Friday 7 September 2012

"Anna Karenina" (Moviemail 07/09/12)

Eyebrows were raised when Universal revealed the poster for its new take on Tolstoy’s much-filmed tragic romance Anna Karenina, showing Keira Knightley’s Anna waltzing with Kick-Ass boytoy Aaron Taylor-Johnson’s Vronsky before vast carvings of the heroine’s initials. In retrospect, this seems less a PR campaign than a serving of notice. Joe Wright’s bold new version is the text as Peter Greenaway might have filmed it, playing out on elaborate theatrical sets which are redressed and reordered as required; but it’s also Tolstoy as produced by Working Title, which means it has the budget to push the experimentation yet further, and indulge the pirouetting camera and spectacle-for-spectacle’s-sake we saw the first stirrings of in Wright’s Atonement. To say this is a bumpy ride would be an understatement, but it may stand as the mainstream’s most radical rethink of the costume drama since The French Lieutenant’s Woman.

The trains that pass through the source material have been hijacked by Wright and writer Tom Stoppard to serve as a remorseless means of time travel, allowing a director to cut from one zone of this set to another, his heroine to pass from a husband to her lover, and for Russia to speed away from its imperial past towards a revolutionary future. The steam they generate looks pretty, but their pistons are jolting and deadly, crushing more than one individual beneath their wheels. To transport us, any such film needs actors capable of ushering us past the heavy conceptual baggage on the luggage racks – who convince as more than actors-playing-actors. It gets some of these: Matthew McFadyen is unusually awake and puckish as Oblonsky; Domnhall Gleeson’s Levin toils soulfully in the fields; and Jude Law nails the quiet, seething hurt of the betrayed Alexei.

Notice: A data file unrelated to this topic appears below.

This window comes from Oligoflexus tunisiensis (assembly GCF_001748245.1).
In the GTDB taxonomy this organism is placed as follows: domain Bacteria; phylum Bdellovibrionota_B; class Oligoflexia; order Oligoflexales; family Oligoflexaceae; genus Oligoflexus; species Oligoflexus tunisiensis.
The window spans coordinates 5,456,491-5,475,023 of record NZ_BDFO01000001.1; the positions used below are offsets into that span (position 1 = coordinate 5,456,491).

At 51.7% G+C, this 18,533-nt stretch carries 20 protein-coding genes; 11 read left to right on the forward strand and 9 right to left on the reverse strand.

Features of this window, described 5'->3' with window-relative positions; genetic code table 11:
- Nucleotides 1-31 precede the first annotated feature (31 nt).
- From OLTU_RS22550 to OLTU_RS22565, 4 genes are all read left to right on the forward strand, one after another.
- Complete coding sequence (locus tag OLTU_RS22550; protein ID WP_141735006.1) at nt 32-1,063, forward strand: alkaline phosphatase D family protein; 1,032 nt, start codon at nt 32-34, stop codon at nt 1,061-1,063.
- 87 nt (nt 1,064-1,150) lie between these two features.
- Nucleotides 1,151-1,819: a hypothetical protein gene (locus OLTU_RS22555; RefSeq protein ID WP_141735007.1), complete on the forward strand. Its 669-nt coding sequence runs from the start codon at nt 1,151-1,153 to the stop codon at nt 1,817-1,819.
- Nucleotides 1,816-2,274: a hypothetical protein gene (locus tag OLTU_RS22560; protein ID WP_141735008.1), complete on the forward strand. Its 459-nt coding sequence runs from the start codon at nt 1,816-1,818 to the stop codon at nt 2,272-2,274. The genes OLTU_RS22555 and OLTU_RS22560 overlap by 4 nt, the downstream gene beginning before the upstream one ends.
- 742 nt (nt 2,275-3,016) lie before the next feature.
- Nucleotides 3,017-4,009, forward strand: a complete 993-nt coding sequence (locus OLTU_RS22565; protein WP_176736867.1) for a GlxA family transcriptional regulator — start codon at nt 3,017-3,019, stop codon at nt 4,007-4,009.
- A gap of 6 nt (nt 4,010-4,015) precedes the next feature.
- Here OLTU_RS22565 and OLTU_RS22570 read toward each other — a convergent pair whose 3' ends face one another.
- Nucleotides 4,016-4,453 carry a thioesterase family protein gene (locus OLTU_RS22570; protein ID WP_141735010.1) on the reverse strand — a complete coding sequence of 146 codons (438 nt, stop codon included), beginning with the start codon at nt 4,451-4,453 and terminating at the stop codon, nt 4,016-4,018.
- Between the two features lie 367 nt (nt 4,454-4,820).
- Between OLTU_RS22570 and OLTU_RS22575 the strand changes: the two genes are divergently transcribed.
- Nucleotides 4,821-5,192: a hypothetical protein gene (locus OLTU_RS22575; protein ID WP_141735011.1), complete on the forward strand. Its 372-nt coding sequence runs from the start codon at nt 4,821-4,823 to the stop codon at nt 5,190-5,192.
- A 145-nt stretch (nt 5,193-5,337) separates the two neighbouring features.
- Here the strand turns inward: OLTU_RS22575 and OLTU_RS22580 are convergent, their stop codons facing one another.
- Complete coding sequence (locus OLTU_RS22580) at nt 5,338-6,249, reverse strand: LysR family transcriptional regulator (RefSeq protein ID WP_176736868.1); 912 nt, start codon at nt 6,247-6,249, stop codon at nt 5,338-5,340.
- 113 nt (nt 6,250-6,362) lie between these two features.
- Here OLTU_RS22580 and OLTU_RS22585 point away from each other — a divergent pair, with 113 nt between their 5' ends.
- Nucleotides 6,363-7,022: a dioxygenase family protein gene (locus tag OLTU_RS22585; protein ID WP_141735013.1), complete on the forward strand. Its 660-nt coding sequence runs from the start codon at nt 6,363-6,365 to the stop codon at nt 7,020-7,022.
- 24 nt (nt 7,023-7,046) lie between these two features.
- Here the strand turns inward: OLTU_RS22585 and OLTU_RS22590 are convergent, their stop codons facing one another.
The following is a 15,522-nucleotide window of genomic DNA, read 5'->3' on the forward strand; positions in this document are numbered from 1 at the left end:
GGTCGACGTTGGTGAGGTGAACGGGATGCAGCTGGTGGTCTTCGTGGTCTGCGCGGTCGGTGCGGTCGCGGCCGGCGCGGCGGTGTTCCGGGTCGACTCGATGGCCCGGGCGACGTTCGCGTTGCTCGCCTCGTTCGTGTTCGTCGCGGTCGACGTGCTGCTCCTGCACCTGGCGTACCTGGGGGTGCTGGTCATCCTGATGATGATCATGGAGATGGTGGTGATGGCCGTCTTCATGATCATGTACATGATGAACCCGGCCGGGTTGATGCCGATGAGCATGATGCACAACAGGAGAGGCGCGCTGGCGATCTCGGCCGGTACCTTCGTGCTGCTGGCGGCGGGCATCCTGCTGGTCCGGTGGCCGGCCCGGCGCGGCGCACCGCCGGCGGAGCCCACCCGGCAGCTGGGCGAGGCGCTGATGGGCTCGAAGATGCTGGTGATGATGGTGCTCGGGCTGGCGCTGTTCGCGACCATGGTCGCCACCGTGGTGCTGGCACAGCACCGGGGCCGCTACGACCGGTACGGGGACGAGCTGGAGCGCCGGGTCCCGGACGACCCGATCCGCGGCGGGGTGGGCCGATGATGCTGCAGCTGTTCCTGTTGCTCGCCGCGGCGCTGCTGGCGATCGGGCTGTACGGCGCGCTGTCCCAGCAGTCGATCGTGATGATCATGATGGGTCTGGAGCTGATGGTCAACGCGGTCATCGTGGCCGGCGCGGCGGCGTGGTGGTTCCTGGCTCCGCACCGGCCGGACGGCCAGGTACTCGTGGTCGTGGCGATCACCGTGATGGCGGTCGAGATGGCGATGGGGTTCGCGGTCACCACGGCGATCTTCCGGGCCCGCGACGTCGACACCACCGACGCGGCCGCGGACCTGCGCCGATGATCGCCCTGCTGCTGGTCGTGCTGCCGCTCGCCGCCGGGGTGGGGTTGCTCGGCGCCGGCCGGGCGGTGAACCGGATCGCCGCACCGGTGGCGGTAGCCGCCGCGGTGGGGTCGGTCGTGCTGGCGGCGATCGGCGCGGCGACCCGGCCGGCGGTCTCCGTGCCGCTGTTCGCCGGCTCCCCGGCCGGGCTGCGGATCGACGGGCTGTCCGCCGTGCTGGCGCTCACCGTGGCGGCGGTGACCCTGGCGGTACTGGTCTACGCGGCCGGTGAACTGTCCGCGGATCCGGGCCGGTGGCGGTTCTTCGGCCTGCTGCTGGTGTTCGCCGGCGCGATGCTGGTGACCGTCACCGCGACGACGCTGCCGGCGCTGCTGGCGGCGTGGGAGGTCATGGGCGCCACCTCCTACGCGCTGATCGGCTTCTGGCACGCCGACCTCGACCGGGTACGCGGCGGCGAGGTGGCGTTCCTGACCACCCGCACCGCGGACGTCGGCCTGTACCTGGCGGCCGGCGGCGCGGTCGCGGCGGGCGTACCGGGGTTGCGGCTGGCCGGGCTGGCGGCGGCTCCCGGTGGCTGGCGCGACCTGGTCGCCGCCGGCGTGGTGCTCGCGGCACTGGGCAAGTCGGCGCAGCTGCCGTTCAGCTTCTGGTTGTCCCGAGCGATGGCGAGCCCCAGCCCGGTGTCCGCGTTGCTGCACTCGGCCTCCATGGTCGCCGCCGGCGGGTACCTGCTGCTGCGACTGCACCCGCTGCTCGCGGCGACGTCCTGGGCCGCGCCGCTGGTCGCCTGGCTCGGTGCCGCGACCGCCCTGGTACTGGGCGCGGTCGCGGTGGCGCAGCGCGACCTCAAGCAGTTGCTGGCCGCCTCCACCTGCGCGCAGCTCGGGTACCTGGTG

Crucially, this Karenina has Keira K., lending a patina of old-school movie glamour that helps one overlook some of the film’s failings. Knightley remains, perhaps, on the young side for the role, but she’s never been shot more adoringly or persuasively. It was Wright who first showed us the spirit of curiosity and self-improvement that lights up this actress’s beauty in the Austen adaptation; Anna Karenina is the film that reveals Knightley almost as those old von Sternberg melodramas did Marlene Dietrich, as a performer with the ability to switch something on and to look exactly as the film needs her to look, moment by moment, in order to sweep the viewer along with it. The same can’t, alas, be said for Johnson, whose blonde perm leaves him looking like Rudi Völler, and us wondering what Anna might see in this Vronsky, beyond ready access to a stack of Modern Talking LPs.

Not all of the film’s gambles pay off, then. It’s arguably a lively gloss on Tolstoy, rather than Tolstoy itself, interested in mood and motion over character or emotion; when Wright goes for the tragedy, abandoning his previous devices 45 minutes before the end, it becomes markedly less interesting as a film. But let’s give the filmmakers credit for taking those gambles in the first place, and for seeking to do something so nakedly unusual within the corset-like constraints of period drama; what that large audience who swooned over Pride & Prejudice and Atonement will make of it remains very much to be seen.

Anna Karenina opens nationwide today.

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